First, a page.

It may be of interest to you to read my review of the previous book, Conrad’s Quest for Rubber
This most recent entry in Leo Frankowski’s Adventures of Conrad Stargard series is the only one I have previously covered in the lifetime of this literary meme here at A Modest Construct. My opinion has not changed much this time around.
If anything, this manuscript (that’s essentially what it is) struck me as being of even poorer quality this time around. It’s not just the spelling errors, either, or using “too” when he means “to,” or even occasionally missing quotation marks and running conversations together into a single, undifferentiated paragraph. No, what really gets me is the remarkable lack of consistency: Frankowski had heretofore used “From the diary of [character]” and used a uniform first-person voice when telling the story. Lord Conrad’s Crusade jumps between at least four narratives, only one of which (Conrad’s) is supposed to be a first-person point of view. Except then Frankowski begins to narrate one Captain Wladyclaw as “we,” and then ascribes anachronistic thoughts to him1, and after some point begins to narrate the chapter in a consistently third-person way.
If you read the review from last year, you might notice that Jim Baen, Frankowski’s former publisher, called this book “bad writing.” Personally, I’m not so sure about that: I can only assume that the raw manuscripts from the rest of the series were remarkably similar to this “published” book. Frankowski just needs a editor like I need oxygen or coffee, not simply to correct his plentiful mechanical errors, but also to reign in his various excesses, which have become noticeably exacerbated of late2.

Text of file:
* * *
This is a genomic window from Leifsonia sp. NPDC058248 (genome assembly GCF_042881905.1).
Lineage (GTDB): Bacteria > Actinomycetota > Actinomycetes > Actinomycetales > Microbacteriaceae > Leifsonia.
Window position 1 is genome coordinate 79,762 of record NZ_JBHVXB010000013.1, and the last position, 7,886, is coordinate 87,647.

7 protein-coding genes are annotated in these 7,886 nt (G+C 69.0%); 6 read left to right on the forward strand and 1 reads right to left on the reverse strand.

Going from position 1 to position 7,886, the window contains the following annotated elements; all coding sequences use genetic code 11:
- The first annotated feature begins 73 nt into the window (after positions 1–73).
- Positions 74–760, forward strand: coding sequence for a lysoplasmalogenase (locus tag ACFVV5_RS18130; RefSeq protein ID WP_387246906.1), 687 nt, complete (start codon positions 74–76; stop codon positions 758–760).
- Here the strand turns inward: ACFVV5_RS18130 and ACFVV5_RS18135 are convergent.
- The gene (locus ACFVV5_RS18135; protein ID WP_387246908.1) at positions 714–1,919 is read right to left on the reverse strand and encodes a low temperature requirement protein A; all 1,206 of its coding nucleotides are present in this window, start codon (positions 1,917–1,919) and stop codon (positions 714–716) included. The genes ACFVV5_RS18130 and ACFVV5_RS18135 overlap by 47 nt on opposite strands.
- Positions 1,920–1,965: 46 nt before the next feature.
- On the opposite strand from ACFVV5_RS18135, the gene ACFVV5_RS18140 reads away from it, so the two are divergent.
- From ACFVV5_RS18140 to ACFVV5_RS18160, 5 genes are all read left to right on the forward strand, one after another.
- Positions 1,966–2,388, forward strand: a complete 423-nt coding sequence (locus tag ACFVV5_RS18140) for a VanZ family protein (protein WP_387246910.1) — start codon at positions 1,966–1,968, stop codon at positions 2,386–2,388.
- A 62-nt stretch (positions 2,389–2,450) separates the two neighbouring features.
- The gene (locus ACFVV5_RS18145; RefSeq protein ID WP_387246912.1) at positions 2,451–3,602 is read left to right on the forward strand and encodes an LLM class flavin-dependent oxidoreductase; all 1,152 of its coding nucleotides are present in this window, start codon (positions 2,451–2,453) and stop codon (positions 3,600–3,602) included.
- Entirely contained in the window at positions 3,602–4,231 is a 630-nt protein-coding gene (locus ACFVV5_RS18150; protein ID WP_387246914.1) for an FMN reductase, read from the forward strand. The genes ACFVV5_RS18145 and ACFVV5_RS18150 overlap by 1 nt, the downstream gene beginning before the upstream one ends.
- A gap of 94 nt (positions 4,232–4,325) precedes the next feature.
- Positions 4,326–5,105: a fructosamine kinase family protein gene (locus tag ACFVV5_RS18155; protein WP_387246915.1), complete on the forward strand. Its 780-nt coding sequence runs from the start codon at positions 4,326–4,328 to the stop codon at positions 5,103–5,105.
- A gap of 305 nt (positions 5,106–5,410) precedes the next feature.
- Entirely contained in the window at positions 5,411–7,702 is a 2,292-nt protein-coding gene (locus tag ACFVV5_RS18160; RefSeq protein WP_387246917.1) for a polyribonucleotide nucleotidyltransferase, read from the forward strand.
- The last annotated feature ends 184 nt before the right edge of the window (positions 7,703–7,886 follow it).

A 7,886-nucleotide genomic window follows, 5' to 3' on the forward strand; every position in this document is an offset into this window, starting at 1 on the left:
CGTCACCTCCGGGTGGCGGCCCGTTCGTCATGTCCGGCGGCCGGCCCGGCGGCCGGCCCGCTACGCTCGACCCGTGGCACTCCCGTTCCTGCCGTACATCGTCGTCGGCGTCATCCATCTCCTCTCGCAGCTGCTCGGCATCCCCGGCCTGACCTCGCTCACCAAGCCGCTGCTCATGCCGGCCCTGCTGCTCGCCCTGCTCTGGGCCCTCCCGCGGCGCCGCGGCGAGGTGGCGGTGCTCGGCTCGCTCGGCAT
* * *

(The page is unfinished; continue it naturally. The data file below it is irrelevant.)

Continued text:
Though we may have all thought Frankowski was having Conrad hang up his sword belt, the last book being what it was, this one brings Conrad back in a big way: the author apparently learned from the poor critical and commercial reception of Conrad’s Quest for Rubber. This book, in fact, hearkens back to the very first installment in the series, finding Conrad a stranger in a strange land, destitute, and requiring razor sharp wits (and his razor sharp sword) to survive. This, at least, I found remarkably entertaining. The taking of Timbuktu was just like old times.
Oh sure, Frankowski glosses over a lot of showstopper details (such as the assumption that Conrad can become conversational in Arabic3, in only eight months, based only on the company of another slave named Omar), and indulges a little too much in his own, somewhat perverse, inclinations; and sure, he fudges probably quite a few historical details under the guise of science fiction; and sure, he’s beginning to rely to heavily on the deus ex machina of his time-traveling Uncle Tom; but for all that, I find myself enjoying the book anyway. I think perhaps I’m too attached to the series to really be brutal about it. Were it a different author with a new line of books, I’d probably write it off as nonsensical overindulgence.
But bad spelling and all, you need to read this book if you like the series, period.